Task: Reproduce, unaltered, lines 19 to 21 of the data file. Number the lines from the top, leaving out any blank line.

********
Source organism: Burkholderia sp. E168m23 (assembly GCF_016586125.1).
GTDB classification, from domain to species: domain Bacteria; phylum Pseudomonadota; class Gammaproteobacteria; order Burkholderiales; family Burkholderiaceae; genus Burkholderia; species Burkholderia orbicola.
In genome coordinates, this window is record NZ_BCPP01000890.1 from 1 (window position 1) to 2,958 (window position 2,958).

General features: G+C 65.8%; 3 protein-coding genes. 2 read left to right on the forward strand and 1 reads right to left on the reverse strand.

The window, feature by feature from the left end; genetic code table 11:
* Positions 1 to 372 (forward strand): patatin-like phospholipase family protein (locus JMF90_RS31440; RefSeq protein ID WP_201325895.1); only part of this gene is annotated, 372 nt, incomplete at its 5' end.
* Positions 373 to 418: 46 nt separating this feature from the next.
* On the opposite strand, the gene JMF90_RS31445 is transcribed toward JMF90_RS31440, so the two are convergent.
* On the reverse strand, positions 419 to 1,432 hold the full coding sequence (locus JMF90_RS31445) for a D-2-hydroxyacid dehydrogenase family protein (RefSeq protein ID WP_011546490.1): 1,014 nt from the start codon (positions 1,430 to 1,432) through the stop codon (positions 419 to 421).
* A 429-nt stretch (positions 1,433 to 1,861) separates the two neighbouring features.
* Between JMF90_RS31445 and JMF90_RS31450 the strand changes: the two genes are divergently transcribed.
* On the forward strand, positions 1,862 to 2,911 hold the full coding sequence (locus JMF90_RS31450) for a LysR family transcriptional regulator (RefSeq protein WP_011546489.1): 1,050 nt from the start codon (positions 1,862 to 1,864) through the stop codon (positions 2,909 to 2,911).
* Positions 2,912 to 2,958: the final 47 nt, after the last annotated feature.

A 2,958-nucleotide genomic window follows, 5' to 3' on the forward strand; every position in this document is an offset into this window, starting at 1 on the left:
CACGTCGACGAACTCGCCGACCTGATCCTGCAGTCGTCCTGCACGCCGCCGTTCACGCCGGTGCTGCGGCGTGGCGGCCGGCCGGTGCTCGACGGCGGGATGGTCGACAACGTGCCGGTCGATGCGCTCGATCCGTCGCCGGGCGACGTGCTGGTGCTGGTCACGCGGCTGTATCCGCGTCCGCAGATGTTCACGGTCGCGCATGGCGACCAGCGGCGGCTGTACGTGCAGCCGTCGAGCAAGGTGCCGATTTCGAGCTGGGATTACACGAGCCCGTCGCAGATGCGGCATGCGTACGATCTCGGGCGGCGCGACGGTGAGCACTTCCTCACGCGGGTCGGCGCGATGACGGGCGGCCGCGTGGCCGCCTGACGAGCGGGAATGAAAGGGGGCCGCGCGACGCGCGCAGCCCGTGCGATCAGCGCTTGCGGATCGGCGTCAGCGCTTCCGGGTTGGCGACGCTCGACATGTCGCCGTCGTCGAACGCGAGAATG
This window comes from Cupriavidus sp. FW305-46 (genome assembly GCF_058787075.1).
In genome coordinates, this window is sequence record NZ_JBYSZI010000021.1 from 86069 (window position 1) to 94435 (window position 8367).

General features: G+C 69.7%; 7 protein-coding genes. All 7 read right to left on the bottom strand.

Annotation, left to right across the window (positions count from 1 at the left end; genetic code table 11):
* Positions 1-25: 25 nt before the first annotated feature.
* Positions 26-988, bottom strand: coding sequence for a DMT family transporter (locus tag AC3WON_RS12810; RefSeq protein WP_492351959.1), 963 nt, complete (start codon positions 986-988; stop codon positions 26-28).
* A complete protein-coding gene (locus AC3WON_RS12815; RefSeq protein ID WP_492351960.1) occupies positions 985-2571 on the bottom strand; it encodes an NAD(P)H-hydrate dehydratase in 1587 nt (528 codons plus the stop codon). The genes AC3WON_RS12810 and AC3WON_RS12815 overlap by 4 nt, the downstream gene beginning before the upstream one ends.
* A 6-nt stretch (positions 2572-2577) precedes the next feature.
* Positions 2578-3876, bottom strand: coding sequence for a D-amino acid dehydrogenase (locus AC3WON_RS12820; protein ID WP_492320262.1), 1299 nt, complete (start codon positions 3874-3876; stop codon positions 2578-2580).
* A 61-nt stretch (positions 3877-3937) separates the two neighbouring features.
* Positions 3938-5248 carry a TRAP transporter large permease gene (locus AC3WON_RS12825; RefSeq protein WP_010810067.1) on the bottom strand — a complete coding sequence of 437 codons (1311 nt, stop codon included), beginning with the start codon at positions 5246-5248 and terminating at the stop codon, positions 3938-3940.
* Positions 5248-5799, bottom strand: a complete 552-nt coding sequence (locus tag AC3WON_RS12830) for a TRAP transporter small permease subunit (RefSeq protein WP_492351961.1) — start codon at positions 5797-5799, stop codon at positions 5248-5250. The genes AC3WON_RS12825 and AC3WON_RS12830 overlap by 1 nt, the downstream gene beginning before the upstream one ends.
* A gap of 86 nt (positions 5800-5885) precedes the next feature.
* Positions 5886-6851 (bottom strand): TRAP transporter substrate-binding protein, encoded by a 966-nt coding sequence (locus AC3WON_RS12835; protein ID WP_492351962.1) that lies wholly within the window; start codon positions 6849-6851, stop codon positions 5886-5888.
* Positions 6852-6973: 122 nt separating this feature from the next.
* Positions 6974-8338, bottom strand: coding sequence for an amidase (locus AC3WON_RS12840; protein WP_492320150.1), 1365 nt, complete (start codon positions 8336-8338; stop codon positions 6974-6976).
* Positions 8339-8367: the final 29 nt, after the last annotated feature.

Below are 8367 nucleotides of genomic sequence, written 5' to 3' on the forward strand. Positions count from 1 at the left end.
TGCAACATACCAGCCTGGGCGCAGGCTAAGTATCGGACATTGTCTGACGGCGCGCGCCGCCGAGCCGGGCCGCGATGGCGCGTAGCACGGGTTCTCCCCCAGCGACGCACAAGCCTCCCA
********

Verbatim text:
Annotation, left to right across the window (positions count from 1 at the left end; genetic code table 11):
* Positions 1-25: 25 nt before the first annotated feature.
* Positions 26-988, bottom strand: coding sequence for a DMT family transporter (locus tag AC3WON_RS12810; RefSeq protein WP_492351959.1), 963 nt, complete (start codon positions 986-988; stop codon positions 26-28).